“Eligible individuals may choose which vaccine they receive as a booster dose,” said NET Health CEO George Roberts. “Some may prefer the vaccine type they originally received while others may prefer to get a different vaccine as their booster dose." 

If you have recently received a flu shot or a Shingles vaccine, you are advised to wait at least 14 days before receiving your first or second COVID-19 vaccine.

UT Health East Texas has also launched launch COVID-19 vaccine appointments by phone. Those who need help navigating online sign-up or who are without access to internet can now call 903-747-4VAC (4822) from 8 a.m.- 5 p.m. Monday - Friday to get an appointment for a COVID-19 vaccine. 

Those who have internet access do not need to call in and should continue to sign up directly at https://www.signupgenius.com/go/ut. New appointments will continue to open at this link as we receive more vaccine. 

The vaccines will be given at UT Health North Campus Tyler, 11937 U.S. Highway 271. Appointment time slots for this week are Monday - Saturday. Anyone wanting a vaccine must have an appointment; vaccines for walk-ins will not be available. 

There is no charge for the vaccine, but individuals are asked to bring their insurance card. During the appointment, residents will be registered, vaccinated and monitored for 15 minutes, during which time a second appointment will be scheduled.  

Vaccinations through CHRISTUS Trinity Mother Frances Health System are by appointment only. Click here for more information. 

The appointments are open to all individuals 16 and older and can be scheduled online at vaccinate.christushealth.org. Individuals in need of assistance or without internet access may schedule by calling 877-335-5746.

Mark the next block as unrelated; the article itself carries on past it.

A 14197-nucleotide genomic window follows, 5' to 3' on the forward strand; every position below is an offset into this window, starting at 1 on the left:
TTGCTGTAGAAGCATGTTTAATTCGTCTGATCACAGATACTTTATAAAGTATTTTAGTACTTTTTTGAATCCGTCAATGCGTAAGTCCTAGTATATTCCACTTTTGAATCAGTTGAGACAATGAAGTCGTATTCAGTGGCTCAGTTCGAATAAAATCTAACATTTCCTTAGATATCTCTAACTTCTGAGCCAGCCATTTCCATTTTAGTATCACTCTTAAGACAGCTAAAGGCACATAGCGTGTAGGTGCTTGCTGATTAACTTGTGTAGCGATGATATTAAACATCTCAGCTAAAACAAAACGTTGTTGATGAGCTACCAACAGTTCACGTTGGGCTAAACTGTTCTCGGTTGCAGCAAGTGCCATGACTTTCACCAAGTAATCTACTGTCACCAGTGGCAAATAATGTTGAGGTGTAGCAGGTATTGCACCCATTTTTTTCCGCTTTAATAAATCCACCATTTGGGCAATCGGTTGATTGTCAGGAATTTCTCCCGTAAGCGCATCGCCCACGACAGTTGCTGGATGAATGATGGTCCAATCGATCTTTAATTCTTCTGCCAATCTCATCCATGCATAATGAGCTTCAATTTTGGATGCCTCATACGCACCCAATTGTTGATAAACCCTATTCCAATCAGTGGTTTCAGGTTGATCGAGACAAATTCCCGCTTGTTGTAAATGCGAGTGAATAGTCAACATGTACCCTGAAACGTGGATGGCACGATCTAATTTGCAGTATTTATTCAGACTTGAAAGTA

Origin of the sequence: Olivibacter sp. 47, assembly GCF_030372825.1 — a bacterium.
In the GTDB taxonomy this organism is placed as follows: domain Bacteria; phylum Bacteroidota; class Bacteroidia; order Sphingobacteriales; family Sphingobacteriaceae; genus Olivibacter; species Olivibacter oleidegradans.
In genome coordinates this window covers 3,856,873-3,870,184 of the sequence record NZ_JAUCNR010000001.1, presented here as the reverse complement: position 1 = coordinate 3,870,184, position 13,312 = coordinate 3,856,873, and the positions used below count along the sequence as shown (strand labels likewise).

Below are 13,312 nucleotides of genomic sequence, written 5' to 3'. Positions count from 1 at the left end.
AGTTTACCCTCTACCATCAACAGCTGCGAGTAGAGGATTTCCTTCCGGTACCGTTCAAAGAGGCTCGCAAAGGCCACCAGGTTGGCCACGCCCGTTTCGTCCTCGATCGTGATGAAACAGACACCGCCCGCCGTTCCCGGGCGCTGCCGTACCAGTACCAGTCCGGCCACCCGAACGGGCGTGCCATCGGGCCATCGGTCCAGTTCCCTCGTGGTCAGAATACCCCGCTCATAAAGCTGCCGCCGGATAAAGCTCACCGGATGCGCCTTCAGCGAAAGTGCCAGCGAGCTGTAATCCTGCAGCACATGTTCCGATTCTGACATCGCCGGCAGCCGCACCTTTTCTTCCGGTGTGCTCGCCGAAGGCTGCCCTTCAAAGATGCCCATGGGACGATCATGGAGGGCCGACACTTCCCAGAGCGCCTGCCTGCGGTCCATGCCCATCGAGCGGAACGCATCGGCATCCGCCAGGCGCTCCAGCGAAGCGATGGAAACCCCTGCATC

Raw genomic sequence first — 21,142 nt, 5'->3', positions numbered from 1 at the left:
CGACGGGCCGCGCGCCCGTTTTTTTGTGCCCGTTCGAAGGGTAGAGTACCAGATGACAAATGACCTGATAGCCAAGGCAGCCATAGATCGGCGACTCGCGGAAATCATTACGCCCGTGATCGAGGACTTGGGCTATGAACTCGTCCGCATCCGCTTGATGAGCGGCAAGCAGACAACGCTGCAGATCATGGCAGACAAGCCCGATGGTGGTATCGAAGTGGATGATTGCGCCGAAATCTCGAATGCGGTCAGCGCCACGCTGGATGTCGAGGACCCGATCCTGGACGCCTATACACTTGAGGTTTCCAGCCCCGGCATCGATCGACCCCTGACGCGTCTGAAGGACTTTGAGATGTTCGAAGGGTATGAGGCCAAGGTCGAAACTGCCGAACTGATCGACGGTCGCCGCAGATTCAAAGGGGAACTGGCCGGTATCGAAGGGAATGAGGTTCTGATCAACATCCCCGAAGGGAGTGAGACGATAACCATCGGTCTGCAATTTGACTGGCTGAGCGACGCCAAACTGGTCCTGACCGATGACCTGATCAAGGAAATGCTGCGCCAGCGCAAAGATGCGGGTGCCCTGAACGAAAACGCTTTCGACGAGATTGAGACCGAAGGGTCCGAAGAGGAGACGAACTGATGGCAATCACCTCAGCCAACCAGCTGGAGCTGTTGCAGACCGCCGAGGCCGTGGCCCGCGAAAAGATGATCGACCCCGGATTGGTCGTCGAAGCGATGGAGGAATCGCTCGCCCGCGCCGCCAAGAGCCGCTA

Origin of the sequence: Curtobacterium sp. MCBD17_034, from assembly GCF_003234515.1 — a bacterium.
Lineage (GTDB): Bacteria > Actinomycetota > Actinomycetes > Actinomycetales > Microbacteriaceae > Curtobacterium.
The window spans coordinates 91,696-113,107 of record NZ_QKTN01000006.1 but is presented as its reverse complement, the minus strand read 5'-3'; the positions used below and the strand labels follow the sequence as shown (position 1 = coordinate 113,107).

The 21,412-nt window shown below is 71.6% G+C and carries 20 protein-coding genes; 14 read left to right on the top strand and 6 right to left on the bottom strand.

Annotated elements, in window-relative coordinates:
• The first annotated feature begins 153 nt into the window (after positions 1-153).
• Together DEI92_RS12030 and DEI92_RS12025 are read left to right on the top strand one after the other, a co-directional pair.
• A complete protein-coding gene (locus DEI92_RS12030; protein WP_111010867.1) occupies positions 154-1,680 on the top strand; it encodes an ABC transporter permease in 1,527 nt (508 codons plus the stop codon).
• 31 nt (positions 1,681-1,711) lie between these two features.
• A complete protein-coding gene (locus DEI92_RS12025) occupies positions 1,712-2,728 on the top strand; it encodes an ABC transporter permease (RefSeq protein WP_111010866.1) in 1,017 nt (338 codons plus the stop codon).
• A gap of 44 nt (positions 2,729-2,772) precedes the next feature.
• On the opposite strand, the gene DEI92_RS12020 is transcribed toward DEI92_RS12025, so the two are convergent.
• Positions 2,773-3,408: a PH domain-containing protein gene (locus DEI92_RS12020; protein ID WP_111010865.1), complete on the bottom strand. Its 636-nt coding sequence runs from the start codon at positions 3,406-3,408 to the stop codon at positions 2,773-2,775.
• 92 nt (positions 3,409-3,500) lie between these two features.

To access the most recent COVID-19 vaccination information from Longview Regional Medical Center, click here.

Walmart and Sam's Club have released their list of East Texas locations that will administer the COVID-19 vaccine.

According to the retailer, the following locations are distributing the vaccine:

  • 1405 E. Tyler St. - Athens
  • 201 Loop 59 - Atlanta
  • 1225 E. Loop 304 - Crockett
  • 1200 W. Main St. - Gun Barrel City
  • 1311 S. Jackson St. - Jacksonville
  • 1201 Stone St. - Kilgore
  • 4006 Estes Pkwy. - Longview
  • 3812 Gilmer Rd. - Longview
  • 2440 Gilmer Rd. - Longview
  • 515 E. Loop 281 - Longview
  • 3310 N. 4th St. - Longview
  • 407 N. Brentwood - Lufkin
  • 2500 Daniel McCall Dr. - Lufkin
  • 1701 E. End Blvd. N. - Marshall
  • 800 James Bowie Dr. - New Boston 
  • 2223 S. Loop 256 - Palestine
  • 3855 Lamar Ave. - Paris
  • 1750 S. Broadway St. - Sulphur Springs
  • 4000 New Boston Rd. - Texarkana
  • 3520 Richmond Rd. - Texarkana
  • 3610 Saint Michael Dr. - Texarkana
  • 3302 Summerhill Rd. - Texarkana

You can also call your primary care physician to see if they're providing the vaccine.


Parents and guardians of children ages 5-17, who are now eligible to receive the Pfizer COVID-19 vaccine, should consult a healthcare provider if they have questions about the benefits and risks of their child(ren) receiving the COVID vaccine.

The DSHS has instructed the Centers for Disease Control and Prevention (CDC) to ship Pfizer’s pediatric COVID-19 vaccine to more than 900 providers in 155 Texas counties.

“Vaccinating children between the ages of 5 and 11 helps to protect all Texans from COVID-19,” said Dr. John Hellerstedt, DSHS commissioner. “Twenty-two Texas children between the ages of 5 and 11 have died from complications of COVID-19 and 118 have been diagnosed with Multisystem Inflammatory Syndrome in Children. The pediatric vaccine will further help reduce the spread of disease and prevent the rare but serious complications of COVID-19 in this age group.” 

The Food and Drug Administration (FDA) issued an emergency use authorization for the pediatric vaccine on Friday, and vaccine started arriving in Texas on Monday.

Below is a list of locations in East Texas that will be getting the pediatric vaccine in the DSHS' first allocation:


  • Brookshire's Pharmacy - 2107 S. Loop 256 in Palestine (300 doses)


  • Angelina County and Cities Health District - 503 Hill St. Ste. 100 in Lufkin (600 doses)